Spring Assessment 2017, Studio

installation lighting experiment

the most difficult part of my project was getting the lighting correct for the 2-way mirror to work. I experimented a lot with different rooms, backdrops, distances and strength of lighting. For the two-way mirror to work correctly it needs to be almost pitch black on one side and light on the other side. The lit side will be visible from the dark side allowing the person to see straight though the glass; but the viewing the glass from the lit side will only show the viewers reflection.

The first two images show that the light used is too powerful because my reflection can still be seen from the dark side.

The third image using a dimmer light with blinkers to control where the light projects with no spill works well, allowing no reflection to be seen from the dark side. However, the light side isn’t bright enough to show a reflection in the mirror.

The final images show the same dim blinker light but with the blinkers splayed out to allow the light to spill out slightly more. This effect allows almost no reflection to be seen from the dark side. The mirror side is also now bright enough to see your own reflection.

ALTERATIONS:

In order to get the viewer to walk around the piece to view themselves in the other side of the mirror I made sure there was a big enough gap between each frame to make the space easily accessible. In order to intrigue and invite the viewer into this space I have installed a tripod with an iPhone attached (similar to the one pictured in the photograph.) This is an attempt to make my intention of making the viewer feel more like voyeur more obvious. Having an iPhone on a tripod awaiting a response with the viewer seeing themselves in the mirror, recreates the scene behind of the girl taking the selfie- placing the viewer as the subject.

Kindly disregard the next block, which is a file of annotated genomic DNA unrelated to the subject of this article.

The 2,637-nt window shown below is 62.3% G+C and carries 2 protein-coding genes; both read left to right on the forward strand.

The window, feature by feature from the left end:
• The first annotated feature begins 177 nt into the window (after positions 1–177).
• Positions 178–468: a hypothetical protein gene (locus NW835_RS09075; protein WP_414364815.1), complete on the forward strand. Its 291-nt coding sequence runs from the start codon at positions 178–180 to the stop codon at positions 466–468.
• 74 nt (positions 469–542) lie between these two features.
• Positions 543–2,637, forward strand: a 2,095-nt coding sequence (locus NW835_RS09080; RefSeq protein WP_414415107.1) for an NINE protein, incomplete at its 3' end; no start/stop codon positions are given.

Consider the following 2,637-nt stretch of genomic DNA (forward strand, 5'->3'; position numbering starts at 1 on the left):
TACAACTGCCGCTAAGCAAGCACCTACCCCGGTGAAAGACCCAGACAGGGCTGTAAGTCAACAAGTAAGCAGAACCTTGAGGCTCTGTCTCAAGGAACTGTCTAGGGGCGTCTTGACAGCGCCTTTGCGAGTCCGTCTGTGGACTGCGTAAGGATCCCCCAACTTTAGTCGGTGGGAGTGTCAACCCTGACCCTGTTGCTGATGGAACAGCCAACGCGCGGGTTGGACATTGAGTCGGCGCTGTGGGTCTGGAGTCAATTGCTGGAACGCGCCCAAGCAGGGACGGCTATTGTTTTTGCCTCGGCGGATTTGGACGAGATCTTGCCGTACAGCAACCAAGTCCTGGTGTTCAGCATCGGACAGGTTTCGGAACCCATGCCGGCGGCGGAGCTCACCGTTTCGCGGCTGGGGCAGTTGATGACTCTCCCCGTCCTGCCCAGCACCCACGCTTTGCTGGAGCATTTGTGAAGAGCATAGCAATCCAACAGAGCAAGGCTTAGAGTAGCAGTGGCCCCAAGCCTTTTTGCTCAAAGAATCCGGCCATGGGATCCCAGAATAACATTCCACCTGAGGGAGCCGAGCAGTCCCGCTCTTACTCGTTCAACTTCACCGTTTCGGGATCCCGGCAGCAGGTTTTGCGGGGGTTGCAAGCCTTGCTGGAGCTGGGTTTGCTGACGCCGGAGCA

Spring Assessment 2017, Studio

photocopied body parts

Using inspiration from Yves Klein and Katie Ferris, I wanted to similarly create a print of the body including its more private parts. Using my thoughts for the project of technology allowing females to take control over their bodies and the typically male led projection of their bodies, I have attempted to show how technology (in this case, photocopier) has given everyone the power to print/scan their own bodies. Yves Klein’s blue body painting art is at the opposite spectrum of this- he used females as a sexual object performance in which the male gaze was at full flow; here i have diminished the male completely with the process being only female create and led.

 

Spring Assessment 2017, Studio

Charcoal drawings

Sketches from photographs taken using charcoal. Once I had finished each drawing I wanted to manipulate the image in order to alter its appearance similarly to a blurred reflection. I created this effect by smudging the charcoal in opposite directions using my hand or a cloth. The cloth took more of the charcoal off the page leaving a more faint image in comparison to the one smudged with just my hand. This effect helps to enhance the notion of the gaze being unclear and not totally visible.